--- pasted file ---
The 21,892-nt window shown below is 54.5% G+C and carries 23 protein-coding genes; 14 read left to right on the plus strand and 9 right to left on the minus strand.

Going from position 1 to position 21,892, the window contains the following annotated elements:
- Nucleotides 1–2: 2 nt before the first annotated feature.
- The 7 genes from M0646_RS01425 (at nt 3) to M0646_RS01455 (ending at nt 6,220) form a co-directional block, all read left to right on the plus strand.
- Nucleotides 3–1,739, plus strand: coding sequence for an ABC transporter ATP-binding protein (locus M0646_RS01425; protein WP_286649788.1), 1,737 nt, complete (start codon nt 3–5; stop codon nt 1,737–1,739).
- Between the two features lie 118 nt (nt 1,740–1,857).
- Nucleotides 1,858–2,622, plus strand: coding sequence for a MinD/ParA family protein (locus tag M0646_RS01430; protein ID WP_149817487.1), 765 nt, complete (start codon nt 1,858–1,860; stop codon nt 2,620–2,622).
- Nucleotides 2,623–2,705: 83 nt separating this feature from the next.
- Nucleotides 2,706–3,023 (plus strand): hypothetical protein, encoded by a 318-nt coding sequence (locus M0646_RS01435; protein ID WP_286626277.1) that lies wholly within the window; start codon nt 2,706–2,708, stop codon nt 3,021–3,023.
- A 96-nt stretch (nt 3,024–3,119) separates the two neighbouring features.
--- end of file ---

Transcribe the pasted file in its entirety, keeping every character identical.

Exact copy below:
The 21,892-nt window shown below is 54.5% G+C and carries 23 protein-coding genes; 14 read left to right on the plus strand and 9 right to left on the minus strand.

Going from position 1 to position 21,892, the window contains the following annotated elements:
- Nucleotides 1–2: 2 nt before the first annotated feature.
- The 7 genes from M0646_RS01425 (at nt 3) to M0646_RS01455 (ending at nt 6,220) form a co-directional block, all read left to right on the plus strand.
- Nucleotides 3–1,739, plus strand: coding sequence for an ABC transporter ATP-binding protein (locus M0646_RS01425; protein WP_286649788.1), 1,737 nt, complete (start codon nt 3–5; stop codon nt 1,737–1,739).
- Between the two features lie 118 nt (nt 1,740–1,857).
- Nucleotides 1,858–2,622, plus strand: coding sequence for a MinD/ParA family protein (locus tag M0646_RS01430; protein ID WP_149817487.1), 765 nt, complete (start codon nt 1,858–1,860; stop codon nt 2,620–2,622).
- Nucleotides 2,623–2,705: 83 nt separating this feature from the next.
- Nucleotides 2,706–3,023 (plus strand): hypothetical protein, encoded by a 318-nt coding sequence (locus M0646_RS01435; protein ID WP_286626277.1) that lies wholly within the window; start codon nt 2,706–2,708, stop codon nt 3,021–3,023.
- A 96-nt stretch (nt 3,024–3,119) separates the two neighbouring features.